Friday, September 25, 2009

Bighorn Sheep

Between mile markers four and six on the East Fork Road in Sula is a good place to see bighorn sheep. The grassy hillsides above the roadway are supposed to be ideal habitat for them, but most of the times I've seen them here, they've been right in the road.

These are all ewes or immature rams. Only the adult rams have the large, curled horns, while the horns on the ewes and the immature rams are short and only partially curved. Hunters that draw a bighorn ewe license in Montana's lottery system have to make very sure they do not illegally shoot a young ram. The only way to ensure they target a ewe is to get a good look at the sheep's business.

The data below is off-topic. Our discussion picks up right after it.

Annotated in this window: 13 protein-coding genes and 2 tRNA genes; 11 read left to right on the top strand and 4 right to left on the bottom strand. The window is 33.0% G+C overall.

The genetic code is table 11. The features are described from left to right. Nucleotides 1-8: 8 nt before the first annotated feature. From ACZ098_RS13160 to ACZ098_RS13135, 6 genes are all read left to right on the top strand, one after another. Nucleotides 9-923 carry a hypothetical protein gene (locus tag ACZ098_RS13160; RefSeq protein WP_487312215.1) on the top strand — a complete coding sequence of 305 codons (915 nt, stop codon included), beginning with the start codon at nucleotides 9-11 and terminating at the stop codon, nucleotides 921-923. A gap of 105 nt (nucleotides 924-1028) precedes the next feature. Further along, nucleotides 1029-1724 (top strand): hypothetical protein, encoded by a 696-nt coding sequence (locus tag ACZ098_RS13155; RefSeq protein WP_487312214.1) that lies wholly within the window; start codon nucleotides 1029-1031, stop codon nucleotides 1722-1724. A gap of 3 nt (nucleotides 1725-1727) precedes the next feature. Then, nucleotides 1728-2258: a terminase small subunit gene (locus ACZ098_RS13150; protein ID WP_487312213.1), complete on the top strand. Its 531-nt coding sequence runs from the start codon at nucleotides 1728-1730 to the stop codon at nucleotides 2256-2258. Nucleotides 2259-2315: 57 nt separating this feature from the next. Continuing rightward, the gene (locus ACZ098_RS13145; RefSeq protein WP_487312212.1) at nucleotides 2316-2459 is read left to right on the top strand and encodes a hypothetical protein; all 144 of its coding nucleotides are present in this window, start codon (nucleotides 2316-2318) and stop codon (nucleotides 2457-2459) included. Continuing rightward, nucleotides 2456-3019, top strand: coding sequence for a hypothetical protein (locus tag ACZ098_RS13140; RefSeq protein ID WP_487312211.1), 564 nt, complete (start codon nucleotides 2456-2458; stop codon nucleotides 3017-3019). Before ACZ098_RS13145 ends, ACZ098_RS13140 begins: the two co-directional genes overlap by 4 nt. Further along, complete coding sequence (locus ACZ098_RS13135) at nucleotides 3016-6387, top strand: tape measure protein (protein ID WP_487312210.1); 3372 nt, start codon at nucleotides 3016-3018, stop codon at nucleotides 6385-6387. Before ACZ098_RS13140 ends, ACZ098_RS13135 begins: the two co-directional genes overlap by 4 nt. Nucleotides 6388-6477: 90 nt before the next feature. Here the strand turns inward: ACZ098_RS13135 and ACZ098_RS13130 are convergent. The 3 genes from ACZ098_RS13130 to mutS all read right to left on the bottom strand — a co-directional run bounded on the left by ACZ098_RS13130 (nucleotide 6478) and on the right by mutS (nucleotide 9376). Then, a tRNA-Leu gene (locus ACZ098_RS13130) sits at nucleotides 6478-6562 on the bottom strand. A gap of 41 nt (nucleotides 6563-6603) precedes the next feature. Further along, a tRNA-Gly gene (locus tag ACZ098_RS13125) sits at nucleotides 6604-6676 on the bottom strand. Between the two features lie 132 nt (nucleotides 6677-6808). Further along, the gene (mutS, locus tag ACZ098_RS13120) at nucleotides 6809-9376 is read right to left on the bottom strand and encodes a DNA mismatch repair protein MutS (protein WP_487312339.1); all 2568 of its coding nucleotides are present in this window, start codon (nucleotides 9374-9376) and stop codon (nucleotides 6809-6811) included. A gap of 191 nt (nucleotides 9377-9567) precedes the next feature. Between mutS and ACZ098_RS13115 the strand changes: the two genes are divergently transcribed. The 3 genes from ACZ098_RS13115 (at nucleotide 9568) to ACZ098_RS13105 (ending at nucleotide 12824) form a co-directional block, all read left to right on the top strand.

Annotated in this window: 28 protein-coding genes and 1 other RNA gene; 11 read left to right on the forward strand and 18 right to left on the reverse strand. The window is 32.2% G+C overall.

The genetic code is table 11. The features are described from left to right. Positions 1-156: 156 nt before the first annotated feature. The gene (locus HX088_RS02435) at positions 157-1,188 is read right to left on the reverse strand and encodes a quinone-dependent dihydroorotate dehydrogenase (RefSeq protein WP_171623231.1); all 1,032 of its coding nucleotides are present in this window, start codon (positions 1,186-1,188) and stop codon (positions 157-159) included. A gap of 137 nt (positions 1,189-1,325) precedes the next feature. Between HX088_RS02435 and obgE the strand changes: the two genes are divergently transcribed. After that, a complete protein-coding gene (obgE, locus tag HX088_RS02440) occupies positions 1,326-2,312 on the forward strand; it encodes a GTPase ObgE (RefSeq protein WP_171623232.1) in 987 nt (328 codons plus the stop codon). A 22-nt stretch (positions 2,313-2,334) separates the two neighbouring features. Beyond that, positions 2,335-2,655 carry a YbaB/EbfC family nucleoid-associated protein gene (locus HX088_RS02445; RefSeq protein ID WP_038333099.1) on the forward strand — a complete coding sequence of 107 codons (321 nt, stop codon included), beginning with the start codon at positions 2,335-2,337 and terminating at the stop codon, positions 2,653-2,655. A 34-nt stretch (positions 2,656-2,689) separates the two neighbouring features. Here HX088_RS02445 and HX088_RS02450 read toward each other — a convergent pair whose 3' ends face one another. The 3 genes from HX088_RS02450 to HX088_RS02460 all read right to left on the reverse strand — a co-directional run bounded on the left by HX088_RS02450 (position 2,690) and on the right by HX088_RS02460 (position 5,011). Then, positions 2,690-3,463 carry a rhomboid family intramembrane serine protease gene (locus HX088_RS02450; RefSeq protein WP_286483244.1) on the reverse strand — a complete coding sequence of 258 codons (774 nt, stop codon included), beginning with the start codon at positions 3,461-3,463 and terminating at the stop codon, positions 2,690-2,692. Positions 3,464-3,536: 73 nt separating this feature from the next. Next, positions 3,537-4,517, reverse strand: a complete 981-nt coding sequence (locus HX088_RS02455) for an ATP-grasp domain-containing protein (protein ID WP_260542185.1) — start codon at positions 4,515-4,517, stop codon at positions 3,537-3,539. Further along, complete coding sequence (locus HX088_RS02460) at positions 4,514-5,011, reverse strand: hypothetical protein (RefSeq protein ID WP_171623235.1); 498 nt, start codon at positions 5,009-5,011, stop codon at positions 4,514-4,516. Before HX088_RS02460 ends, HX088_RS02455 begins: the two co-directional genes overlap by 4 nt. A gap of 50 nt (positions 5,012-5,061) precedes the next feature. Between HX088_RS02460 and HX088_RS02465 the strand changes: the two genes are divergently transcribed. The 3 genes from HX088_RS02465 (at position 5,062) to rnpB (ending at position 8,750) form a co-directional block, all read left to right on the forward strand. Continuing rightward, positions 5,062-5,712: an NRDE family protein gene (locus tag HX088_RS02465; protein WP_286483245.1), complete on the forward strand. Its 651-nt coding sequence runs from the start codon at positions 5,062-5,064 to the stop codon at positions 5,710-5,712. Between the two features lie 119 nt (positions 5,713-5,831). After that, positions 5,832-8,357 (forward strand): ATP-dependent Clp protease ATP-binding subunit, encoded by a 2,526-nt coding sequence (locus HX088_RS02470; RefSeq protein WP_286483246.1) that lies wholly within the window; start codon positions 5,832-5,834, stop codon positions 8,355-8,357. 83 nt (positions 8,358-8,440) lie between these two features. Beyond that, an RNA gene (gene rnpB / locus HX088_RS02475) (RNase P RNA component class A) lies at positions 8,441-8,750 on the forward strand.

I once saw a mature ram standing in the middle of the East Fork Road, but I didn't have my camera with me. He stood and stared blankly at me as I slowly drove around him. I took it as brave defiance, but now I have come to understand that bighorn sheep may not be the most intelligent of wildlife species.

The East Fork sheep habitat, which includes the Broad Axe Lodge and Restaurant at around mile 5.5 of the East Fork Road, has been designated a Wildlife Viewing Area. The Broad Axe has large windows that overlook the hillsides, and they will lend you binoculars to scan for sheep while you eat.

1 comment:

  1. beat me to it...I was going to say that those sheep didn't have very big horns. Loving the blog...keep it up!